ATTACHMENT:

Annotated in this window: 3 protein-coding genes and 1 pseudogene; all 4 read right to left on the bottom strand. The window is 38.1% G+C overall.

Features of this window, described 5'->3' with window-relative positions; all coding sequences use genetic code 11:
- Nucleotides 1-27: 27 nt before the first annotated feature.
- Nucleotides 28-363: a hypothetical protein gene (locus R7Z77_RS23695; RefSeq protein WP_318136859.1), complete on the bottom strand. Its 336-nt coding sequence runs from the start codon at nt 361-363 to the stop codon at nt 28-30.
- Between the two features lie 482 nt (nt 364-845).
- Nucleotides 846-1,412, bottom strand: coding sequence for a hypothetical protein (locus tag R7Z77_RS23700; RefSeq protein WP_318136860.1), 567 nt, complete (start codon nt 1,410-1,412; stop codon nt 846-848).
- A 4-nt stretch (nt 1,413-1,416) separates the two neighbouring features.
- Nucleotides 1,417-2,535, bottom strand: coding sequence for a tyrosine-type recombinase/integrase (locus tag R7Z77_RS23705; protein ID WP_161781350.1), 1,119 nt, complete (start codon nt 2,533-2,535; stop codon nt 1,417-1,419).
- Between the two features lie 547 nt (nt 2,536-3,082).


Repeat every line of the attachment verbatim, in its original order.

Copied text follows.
Annotated in this window: 3 protein-coding genes and 1 pseudogene; all 4 read right to left on the bottom strand. The window is 38.1% G+C overall.

Features of this window, described 5'->3' with window-relative positions; all coding sequences use genetic code 11:
- Nucleotides 1-27: 27 nt before the first annotated feature.
- Nucleotides 28-363: a hypothetical protein gene (locus R7Z77_RS23695; RefSeq protein WP_318136859.1), complete on the bottom strand. Its 336-nt coding sequence runs from the start codon at nt 361-363 to the stop codon at nt 28-30.
- Between the two features lie 482 nt (nt 364-845).
- Nucleotides 846-1,412, bottom strand: coding sequence for a hypothetical protein (locus tag R7Z77_RS23700; RefSeq protein WP_318136860.1), 567 nt, complete (start codon nt 1,410-1,412; stop codon nt 846-848).
- A 4-nt stretch (nt 1,413-1,416) separates the two neighbouring features.
- Nucleotides 1,417-2,535, bottom strand: coding sequence for a tyrosine-type recombinase/integrase (locus tag R7Z77_RS23705; protein ID WP_161781350.1), 1,119 nt, complete (start codon nt 2,533-2,535; stop codon nt 1,417-1,419).
- Between the two features lie 547 nt (nt 2,536-3,082).